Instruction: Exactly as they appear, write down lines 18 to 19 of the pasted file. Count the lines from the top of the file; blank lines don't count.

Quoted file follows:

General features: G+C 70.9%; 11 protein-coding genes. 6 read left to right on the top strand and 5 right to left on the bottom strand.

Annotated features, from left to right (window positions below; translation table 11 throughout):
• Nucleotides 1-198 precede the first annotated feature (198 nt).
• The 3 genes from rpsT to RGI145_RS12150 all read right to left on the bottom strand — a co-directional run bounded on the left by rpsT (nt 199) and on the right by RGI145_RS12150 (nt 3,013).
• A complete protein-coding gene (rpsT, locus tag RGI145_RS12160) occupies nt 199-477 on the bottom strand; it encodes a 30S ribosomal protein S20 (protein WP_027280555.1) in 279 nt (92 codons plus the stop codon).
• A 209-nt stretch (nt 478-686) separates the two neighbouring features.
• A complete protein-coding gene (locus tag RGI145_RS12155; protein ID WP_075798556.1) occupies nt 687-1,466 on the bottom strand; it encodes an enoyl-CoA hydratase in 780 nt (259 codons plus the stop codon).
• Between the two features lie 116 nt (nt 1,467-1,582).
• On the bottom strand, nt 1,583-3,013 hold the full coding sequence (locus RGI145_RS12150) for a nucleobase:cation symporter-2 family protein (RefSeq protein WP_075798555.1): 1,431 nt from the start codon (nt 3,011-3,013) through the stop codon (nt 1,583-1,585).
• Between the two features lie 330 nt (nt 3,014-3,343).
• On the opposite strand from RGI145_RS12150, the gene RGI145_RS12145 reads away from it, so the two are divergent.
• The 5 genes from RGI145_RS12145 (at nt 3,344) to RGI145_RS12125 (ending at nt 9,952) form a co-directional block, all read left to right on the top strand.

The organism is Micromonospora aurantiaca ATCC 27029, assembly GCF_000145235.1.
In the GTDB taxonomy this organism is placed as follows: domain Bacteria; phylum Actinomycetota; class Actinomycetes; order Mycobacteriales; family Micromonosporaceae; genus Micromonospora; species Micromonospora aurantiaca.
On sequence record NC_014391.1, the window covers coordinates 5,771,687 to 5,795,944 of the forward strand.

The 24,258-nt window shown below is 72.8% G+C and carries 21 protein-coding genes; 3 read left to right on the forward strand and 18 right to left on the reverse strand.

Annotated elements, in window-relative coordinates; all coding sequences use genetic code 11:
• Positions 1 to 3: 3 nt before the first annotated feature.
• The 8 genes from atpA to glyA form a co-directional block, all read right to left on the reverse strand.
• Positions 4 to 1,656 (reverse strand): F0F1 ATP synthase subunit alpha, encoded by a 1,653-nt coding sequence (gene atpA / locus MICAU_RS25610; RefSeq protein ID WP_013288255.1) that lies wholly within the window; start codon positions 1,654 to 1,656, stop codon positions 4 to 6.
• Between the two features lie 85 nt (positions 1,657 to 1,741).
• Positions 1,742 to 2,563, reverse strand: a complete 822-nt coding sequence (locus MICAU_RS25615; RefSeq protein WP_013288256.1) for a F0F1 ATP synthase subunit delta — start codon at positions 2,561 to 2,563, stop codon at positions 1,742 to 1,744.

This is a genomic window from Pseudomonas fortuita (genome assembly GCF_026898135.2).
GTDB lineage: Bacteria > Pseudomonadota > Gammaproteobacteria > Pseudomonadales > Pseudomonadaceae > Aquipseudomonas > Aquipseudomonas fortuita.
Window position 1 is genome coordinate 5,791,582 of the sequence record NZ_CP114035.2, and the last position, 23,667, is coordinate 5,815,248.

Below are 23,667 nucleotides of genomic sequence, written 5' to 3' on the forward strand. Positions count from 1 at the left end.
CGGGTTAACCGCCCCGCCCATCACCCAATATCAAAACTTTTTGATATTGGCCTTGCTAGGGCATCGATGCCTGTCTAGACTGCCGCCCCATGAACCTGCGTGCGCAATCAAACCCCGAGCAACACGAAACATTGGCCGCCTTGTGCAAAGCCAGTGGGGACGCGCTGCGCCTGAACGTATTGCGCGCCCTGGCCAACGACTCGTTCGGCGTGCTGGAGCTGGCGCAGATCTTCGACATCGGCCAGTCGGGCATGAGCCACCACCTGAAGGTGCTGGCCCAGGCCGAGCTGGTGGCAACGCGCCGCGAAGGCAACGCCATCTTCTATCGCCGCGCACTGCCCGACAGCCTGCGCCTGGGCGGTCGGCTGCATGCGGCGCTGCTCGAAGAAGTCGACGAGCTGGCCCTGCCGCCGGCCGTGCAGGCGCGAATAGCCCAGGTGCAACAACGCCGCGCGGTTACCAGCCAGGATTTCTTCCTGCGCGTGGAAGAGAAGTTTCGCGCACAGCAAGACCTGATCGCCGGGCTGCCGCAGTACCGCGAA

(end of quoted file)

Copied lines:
• Positions 1 to 3: 3 nt before the first annotated feature.
• The 8 genes from atpA to glyA form a co-directional block, all read right to left on the reverse strand.